Notable collectors of Stephens’s work include Ric Lewis, Beth Rudin DeWoody, Oprah Winfrey, Arthur Lewis, Samuel L. and LaTanya Jackson, Denzel, and Aretha Franklin. Her work is in the corporate and museum collections of New York; Citicorp Group, New York; and the National Museum of Ghana, amongst others.
“I start every single quilt with a prayer. Prayer is what fuels my inspiration. Secondly, I am very thoughtful with every part of the quilting process—which includes, but is not limited to —the idea, the sketch, the fabric and thread selections, and the layout. The process continues with cutting each piece, placing the cut pieces properly, sewing, sizing, and—ultimately—the signing of my name. I have absolutely no idea how long it takes to create a quilt. I sometimes will take a guess, but rarely am I correct. It usually turns out to be much longer than I previously thought. There are variables in quilt making, and the variables differ with each quilt. There are many changes made before completion. I always follow my heart and instinct; therefore, a timeline is the last thing on my mind.
I am also sensitive to my surroundings as well as the current environment and culture; however, I always take care to add or include the past. I want to honor the things, people, events, places, and circumstances that shaped the life I get to live freely. I like to remember the sacrifices that were made for me. The most exciting aspect of quilt making is that it is a true learning experience—one that is forever changing. The process changes; it is invented, then re-invented, over and over again. I am most grateful because my life is a very beautiful artistic journey. This thing I refer to as “Story Quilt Making” has been an amazing, adventurous and wonderful ride."
Stephens’ fabric selections are central to her work. They help her present the stories she wants to tell, and their quality reflects the beauty and intricacy of her stories. Her fabrics are also painstakingly chosen for their sustainability.
According to Stephens, the most important part of her process is towards the end, when she is “resting with the quilt,” or spending a couple of days just looking it over after it appears to be finished. It’s during this time that she decides whether it is indeed complete and tells her story. Stephens also finds the process of quilting to be transportive. According to her, “Quilting is sometimes thought of as a hard, long, drawn- out process. Not for me. I am an heir to the culture and value of the African tradition of quilt making. The long process of quilting allows me time to travel to some of the sweetest places in my memories, like the quilting parties I enjoyed as a little girl. It was there that sewing hands and tall tales flowed one and the same. I enjoy every part, every process, and the special privilege of creating a quilt.”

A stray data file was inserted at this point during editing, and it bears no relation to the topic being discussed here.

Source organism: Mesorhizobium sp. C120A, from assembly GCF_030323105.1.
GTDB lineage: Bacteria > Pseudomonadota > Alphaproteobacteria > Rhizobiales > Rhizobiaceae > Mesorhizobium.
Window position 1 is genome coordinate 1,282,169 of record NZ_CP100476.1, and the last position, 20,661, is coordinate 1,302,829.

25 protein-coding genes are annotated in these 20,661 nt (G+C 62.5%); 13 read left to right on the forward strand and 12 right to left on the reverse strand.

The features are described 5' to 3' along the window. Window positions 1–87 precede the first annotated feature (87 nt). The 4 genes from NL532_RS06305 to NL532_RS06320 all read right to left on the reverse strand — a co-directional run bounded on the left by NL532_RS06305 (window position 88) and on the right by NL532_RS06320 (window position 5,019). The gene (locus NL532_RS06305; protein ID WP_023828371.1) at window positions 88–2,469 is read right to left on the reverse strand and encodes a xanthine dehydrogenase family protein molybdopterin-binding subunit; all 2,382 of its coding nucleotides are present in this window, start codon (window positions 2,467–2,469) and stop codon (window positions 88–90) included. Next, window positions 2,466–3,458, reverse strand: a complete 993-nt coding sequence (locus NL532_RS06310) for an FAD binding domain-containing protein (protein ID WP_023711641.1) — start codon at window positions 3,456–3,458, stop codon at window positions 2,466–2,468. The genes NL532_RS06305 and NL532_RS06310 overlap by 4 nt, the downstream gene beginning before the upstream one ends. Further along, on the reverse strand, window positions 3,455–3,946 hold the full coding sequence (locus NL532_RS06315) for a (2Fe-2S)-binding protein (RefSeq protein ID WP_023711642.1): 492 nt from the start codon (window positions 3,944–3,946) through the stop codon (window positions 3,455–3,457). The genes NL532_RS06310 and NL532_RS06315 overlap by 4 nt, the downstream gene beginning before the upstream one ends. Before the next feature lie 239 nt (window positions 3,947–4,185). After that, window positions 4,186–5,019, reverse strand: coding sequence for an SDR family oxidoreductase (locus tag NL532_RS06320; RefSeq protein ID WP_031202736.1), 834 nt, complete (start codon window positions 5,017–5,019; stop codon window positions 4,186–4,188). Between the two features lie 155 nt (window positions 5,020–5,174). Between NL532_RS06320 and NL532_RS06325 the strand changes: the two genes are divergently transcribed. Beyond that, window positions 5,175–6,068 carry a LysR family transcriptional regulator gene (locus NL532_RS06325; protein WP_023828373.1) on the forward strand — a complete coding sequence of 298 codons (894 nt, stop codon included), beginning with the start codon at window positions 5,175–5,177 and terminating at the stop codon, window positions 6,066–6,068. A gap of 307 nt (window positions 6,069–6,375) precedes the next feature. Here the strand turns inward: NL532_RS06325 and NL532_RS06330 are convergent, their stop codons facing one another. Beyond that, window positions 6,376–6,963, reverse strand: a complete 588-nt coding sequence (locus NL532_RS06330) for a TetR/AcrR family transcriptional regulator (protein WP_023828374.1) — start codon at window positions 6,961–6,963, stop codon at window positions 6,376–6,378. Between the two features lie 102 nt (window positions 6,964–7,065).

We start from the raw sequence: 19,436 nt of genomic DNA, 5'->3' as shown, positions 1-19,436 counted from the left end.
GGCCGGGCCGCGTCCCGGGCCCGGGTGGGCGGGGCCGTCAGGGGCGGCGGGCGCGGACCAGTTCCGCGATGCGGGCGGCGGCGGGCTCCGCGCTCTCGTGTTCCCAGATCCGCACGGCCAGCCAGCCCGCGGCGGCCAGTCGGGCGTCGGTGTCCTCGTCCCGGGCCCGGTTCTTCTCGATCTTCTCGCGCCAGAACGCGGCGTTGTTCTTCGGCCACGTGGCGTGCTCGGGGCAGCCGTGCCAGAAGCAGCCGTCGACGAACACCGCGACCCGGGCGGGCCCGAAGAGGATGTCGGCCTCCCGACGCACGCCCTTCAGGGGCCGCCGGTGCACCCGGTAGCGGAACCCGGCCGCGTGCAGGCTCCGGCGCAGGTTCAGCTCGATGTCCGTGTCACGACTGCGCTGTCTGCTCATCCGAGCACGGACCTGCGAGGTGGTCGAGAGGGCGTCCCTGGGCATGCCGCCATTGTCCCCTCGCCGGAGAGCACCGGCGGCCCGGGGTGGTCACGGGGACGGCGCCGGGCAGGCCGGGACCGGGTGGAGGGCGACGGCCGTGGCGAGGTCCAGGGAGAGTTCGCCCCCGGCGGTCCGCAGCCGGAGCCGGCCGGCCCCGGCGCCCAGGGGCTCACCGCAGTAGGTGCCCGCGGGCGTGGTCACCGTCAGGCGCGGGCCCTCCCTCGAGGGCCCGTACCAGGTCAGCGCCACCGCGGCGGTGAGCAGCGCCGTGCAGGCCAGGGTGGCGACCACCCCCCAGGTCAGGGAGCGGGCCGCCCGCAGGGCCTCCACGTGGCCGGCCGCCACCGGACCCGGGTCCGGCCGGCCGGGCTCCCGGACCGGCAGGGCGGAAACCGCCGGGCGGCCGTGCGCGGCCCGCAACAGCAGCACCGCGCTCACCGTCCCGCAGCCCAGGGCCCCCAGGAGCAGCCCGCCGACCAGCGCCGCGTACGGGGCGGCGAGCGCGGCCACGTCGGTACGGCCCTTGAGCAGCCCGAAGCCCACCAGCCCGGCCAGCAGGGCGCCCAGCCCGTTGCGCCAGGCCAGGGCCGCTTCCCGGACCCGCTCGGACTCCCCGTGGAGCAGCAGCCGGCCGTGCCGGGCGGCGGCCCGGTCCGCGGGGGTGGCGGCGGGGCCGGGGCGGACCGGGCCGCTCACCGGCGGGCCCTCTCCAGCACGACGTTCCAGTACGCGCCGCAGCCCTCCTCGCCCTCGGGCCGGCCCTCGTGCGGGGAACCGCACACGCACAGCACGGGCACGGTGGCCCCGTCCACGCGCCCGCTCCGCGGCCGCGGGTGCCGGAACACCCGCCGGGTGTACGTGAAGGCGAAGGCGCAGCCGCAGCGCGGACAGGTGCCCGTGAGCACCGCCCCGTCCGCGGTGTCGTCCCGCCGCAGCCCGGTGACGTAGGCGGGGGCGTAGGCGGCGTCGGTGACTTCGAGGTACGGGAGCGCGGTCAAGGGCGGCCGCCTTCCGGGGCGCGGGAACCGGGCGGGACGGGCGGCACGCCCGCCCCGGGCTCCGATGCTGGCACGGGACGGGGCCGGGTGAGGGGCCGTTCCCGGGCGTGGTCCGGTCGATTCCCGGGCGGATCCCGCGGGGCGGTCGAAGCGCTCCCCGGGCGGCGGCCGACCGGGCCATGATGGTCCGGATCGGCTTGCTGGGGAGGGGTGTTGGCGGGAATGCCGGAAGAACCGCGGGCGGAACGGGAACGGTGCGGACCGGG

Thandiwe Muriu is a photographer born and raised in Nairobi, Kenya. As a female artist operating in a previously male-dominated field, she is passionate about celebrating and empowering her fellow women.
In her CAMO series, Thandiwe showcases Africa’s unique mix of vibrant cultures, textiles and beauty norms. Through her work she celebrates her African heritage and tackles important issues such as identity and self-perception using the rich colours and vibrancy the continent is so well known for.
Drawing inspiration from African textiles, everyday objects and traditional hairstyles, Thandiwe explores how the individual can lose their identity to culture. In her work she not only explores who she is as an artist, but also as a black woman. Through CAMO, Thandiwe aims to reclaim the self-love of the African woman who is often excluded from beauty standards in her own country.
The accessories in Thandiwe’s work are inspired by the objects Kenyans interact with in their everyday life, where one object can have multiple uses beyond its original purpose. The Artist explains that this creative recycling is commonplace for a population often lacking in means- "When you have little, you transform and reuse it. "
Lastly, passionate about the rich history of traditional, architectural hairstyles that are being forgotten, Thandiwe was inspired to incorporate modern forms of these hairstyles into her work in a process the Artist refers to as ‘modernizing history’- drawing from historical elements to inform future generations about the past.